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Raja Natwarlal
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by Jay Seaver

"For a Bollywood con artist movie, it's not outrageous enough."
3 stars

If you're inclined to see Indian movies as "a Bollywood take on X", then "Raja Natwarlal" is starting in a pretty good place, because "a Bollywood take on 'The Sting'" sounds like a lot of fun. Of course, "The Sting" doesn't exactly have a monopoly on this basic storyline, and this is still a serviceable enough take.

Raja (Emraan Hashmi) and Raghav (Deepak Tijori) are small time con artists, though Raghav is a family man and fairly responsible with the money he "earns". Raja, though, runs through it quickly at the dance hall where his girlfriend Zia (Humaima Malik) performs, and that's why when he hears about a big score, he convinces Raghav to join him. It turns out that you don't steal that kind of money from just anyone, and when Raghav is killed, Raja flees Mumbai to seek out "Victor Singh Khan" (Paresh Rawal) - real name Yogi - in Dharamshala to help him plan a con that will get him revenge on the man responsible: Varda Yadav (Kay Kay Menon), a cricket-obsessed expatriate in South Africa who built his fortune on swindling the poor.

Con-game movies are tricky beasts - they require heroes who are diabolically clever liars but not, from a certain point of view, bad people, and villains monstrous enough that the audience wants to see them get taken for a ride, but not so capable that they can't be conned (although not so blind that it's hard to see why they deserve to be targets). And, of course, it's traditional to try and con the audience as well, so anybody watching these movies now pays close attention to just what is not being show, and for whom the characters might be putting on a show. Raja Natwarlal does all right by this; when the inevitable flashbacks-with-blanks-filled-in happen at the end, it seems fairly reasonable and fairly satisfying, story-wise.

It would be nice if everybody were having more fun, though. Sure, Raja is seeking revenge, but Emraan Hashmi doesn't vary the character much between the real Raja and his in-character alter ego, although there's an enjoyable jealousy to his scenes with Humaima Malik's Zia - and it's worth mentioning that if a con-artist story can't find a little more space for a woman that capable of causing distraction, it is probably missing some opportunities somewhere, especially since she seems perfectly capable of being more than the pretty face that the movie asks her to be. Paresh Rawal, on the other hand, seems to brighten when Yogi is playing a role versus the grumpy mentor; he does the latter well enough, although giving him extra motivation actually serves to keep the performance a bit more reserved. Kay Kay Menon, at least, manages to give Varda some menace without making the villain a bellower.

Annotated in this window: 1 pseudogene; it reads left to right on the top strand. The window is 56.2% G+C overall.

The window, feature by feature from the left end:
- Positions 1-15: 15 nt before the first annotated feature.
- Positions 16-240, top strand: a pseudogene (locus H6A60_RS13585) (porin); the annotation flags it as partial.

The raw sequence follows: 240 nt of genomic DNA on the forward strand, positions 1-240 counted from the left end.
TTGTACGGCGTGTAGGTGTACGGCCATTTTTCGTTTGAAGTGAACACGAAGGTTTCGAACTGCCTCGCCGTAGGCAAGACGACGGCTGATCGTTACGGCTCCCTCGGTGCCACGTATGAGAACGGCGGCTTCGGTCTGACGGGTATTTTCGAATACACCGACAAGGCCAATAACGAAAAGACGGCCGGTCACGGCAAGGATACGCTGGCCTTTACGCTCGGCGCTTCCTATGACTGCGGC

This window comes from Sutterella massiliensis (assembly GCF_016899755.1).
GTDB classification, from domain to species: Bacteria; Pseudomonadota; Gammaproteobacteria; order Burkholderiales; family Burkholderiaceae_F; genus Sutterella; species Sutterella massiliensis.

I don't know if the rest of the crew Yogi and Raja puts together even gets names - there's an actor, a spy, and a forger - but that's probably okay, since the filmmakers don't go for a full Ocean's 11-style ensemble picture. The story works well enough, with the intermission break serving more as a cliffhanger than a redirection, picking up steam toward the end with just enough parties working at cross-purposes to keep things interesting, although there is a noteworthy hole in the basic premise (I'm trying to imagine transplanting the con of a bogus expansion team to the U.S. with baseball or basketball instead of CL20 cricket and not seeing it as something that could be faked in the internet age). Director Kunal Deshmukh handles the shell games well enough, and it's a generally good-looking movie, with a trip to Cape Town and a couple worthy musical bits.

Still, it's a little disappointing that a masala con artist movie isn't a little more outrageous. Part of the fun of this genre is that it's a chance to make something unbelievable work, and this one doesn't often put a lot of confidence into its confidence men.

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originally posted: 09/02/14 02:49:54
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9/03/14 amy tolley it was okay movie 3 stars
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